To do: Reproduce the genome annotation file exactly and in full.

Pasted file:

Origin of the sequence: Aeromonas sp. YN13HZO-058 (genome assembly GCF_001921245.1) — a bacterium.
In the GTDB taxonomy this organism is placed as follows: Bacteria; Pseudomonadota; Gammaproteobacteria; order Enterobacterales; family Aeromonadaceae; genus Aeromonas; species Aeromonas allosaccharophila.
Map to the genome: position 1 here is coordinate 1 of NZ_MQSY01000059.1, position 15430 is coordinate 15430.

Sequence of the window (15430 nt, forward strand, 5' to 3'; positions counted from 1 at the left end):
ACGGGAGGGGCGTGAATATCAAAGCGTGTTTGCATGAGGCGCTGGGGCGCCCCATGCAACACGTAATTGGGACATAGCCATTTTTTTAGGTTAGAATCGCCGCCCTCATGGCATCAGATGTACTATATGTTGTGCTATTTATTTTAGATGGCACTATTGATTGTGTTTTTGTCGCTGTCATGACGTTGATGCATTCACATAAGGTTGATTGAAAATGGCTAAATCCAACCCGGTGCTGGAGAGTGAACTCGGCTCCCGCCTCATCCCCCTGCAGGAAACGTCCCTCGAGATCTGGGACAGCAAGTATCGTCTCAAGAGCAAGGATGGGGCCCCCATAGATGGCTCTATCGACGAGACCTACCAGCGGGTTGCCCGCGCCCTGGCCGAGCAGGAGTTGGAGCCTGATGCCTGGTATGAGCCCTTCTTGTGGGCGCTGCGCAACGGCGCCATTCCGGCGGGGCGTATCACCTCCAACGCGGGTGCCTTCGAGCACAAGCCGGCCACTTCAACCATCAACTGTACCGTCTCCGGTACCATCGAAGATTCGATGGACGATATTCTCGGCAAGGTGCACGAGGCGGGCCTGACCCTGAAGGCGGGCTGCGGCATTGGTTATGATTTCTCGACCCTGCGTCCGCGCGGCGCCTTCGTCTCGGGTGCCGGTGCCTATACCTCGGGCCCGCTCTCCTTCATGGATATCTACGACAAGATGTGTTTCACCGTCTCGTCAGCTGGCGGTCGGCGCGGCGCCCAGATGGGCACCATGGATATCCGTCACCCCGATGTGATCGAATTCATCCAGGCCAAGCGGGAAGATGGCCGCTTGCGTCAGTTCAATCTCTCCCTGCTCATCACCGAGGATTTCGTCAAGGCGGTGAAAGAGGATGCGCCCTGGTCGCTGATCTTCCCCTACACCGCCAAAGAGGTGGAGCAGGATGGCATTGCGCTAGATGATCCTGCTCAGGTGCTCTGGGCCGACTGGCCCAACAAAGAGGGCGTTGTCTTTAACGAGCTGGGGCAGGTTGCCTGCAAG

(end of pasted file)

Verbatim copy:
Origin of the sequence: Aeromonas sp. YN13HZO-058 (genome assembly GCF_001921245.1) — a bacterium.
In the GTDB taxonomy this organism is placed as follows: Bacteria; Pseudomonadota; Gammaproteobacteria; order Enterobacterales; family Aeromonadaceae; genus Aeromonas; species Aeromonas allosaccharophila.
Map to the genome: position 1 here is coordinate 1 of NZ_MQSY01000059.1, position 15430 is coordinate 15430.

Sequence of the window (15430 nt, forward strand, 5' to 3'; positions counted from 1 at the left end):
ACGGGAGGGGCGTGAATATCAAAGCGTGTTTGCATGAGGCGCTGGGGCGCCCCATGCAACACGTAATTGGGACATAGCCATTTTTTTAGGTTAGAATCGCCGCCCTCATGGCATCAGATGTACTATATGTTGTGCTATTTATTTTAGATGGCACTATTGATTGTGTTTTTGTCGCTGTCATGACGTTGATGCATTCACATAAGGTTGATTGAAAATGGCTAAATCCAACCCGGTGCTGGAGAGTGAACTCGGCTCCCGCCTCATCCCCCTGCAGGAAACGTCCCTCGAGATCTGGGACAGCAAGTATCGTCTCAAGAGCAAGGATGGGGCCCCCATAGATGGCTCTATCGACGAGACCTACCAGCGGGTTGCCCGCGCCCTGGCCGAGCAGGAGTTGGAGCCTGATGCCTGGTATGAGCCCTTCTTGTGGGCGCTGCGCAACGGCGCCATTCCGGCGGGGCGTATCACCTCCAACGCGGGTGCCTTCGAGCACAAGCCGGCCACTTCAACCATCAACTGTACCGTCTCCGGTACCATCGAAGATTCGATGGACGATATTCTCGGCAAGGTGCACGAGGCGGGCCTGACCCTGAAGGCGGGCTGCGGCATTGGTTATGATTTCTCGACCCTGCGTCCGCGCGGCGCCTTCGTCTCGGGTGCCGGTGCCTATACCTCGGGCCCGCTCTCCTTCATGGATATCTACGACAAGATGTGTTTCACCGTCTCGTCAGCTGGCGGTCGGCGCGGCGCCCAGATGGGCACCATGGATATCCGTCACCCCGATGTGATCGAATTCATCCAGGCCAAGCGGGAAGATGGCCGCTTGCGTCAGTTCAATCTCTCCCTGCTCATCACCGAGGATTTCGTCAAGGCGGTGAAAGAGGATGCGCCCTGGTCGCTGATCTTCCCCTACACCGCCAAAGAGGTGGAGCAGGATGGCATTGCGCTAGATGATCCTGCTCAGGTGCTCTGGGCCGACTGGCCCAACAAAGAGGGCGTTGTCTTTAACGAGCTGGGGCAGGTTGCCTGCAAG